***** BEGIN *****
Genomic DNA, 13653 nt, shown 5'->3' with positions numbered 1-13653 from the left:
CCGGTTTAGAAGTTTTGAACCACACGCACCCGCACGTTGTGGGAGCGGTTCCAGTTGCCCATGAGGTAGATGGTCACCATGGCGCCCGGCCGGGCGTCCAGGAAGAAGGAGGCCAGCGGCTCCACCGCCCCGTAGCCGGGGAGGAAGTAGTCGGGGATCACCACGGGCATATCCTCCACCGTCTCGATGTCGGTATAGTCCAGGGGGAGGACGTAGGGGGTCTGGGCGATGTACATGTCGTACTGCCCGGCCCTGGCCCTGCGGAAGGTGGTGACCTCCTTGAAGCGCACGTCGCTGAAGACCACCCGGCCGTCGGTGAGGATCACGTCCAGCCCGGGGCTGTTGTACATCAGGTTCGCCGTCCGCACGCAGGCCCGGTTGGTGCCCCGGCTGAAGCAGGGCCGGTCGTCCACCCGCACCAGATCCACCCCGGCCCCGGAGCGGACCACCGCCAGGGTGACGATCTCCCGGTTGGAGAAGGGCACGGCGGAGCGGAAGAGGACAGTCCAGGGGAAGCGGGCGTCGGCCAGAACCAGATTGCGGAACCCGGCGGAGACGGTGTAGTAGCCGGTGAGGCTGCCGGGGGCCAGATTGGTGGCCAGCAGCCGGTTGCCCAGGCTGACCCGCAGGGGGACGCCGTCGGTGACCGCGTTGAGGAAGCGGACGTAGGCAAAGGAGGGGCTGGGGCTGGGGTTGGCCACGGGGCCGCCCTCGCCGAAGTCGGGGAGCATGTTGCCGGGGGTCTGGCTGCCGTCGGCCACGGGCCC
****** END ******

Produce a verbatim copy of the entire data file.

Genomic DNA, 13653 nt, shown 5'->3' with positions numbered 1-13653 from the left:
CCGGTTTAGAAGTTTTGAACCACACGCACCCGCACGTTGTGGGAGCGGTTCCAGTTGCCCATGAGGTAGATGGTCACCATGGCGCCCGGCCGGGCGTCCAGGAAGAAGGAGGCCAGCGGCTCCACCGCCCCGTAGCCGGGGAGGAAGTAGTCGGGGATCACCACGGGCATATCCTCCACCGTCTCGATGTCGGTATAGTCCAGGGGGAGGACGTAGGGGGTCTGGGCGATGTACATGTCGTACTGCCCGGCCCTGGCCCTGCGGAAGGTGGTGACCTCCTTGAAGCGCACGTCGCTGAAGACCACCCGGCCGTCGGTGAGGATCACGTCCAGCCCGGGGCTGTTGTACATCAGGTTCGCCGTCCGCACGCAGGCCCGGTTGGTGCCCCGGCTGAAGCAGGGCCGGTCGTCCACCCGCACCAGATCCACCCCGGCCCCGGAGCGGACCACCGCCAGGGTGACGATCTCCCGGTTGGAGAAGGGCACGGCGGAGCGGAAGAGGACAGTCCAGGGGAAGCGGGCGTCGGCCAGAACCAGATTGCGGAACCCGGCGGAGACGGTGTAGTAGCCGGTGAGGCTGCCGGGGGCCAGATTGGTGGCCAGCAGCCGGTTGCCCAGGCTGACCCGCAGGGGGACGCCGTCGGTGACCGCGTTGAGGAAGCGGACGTAGGCAAAGGAGGGGCTGGGGCTGGGGTTGGCCACGGGGCCGCCCTCGCCGAAGTCGGGGAGCATGTTGCCGGGGGTCTGGCTGCCGTCGGCCACGGGCCC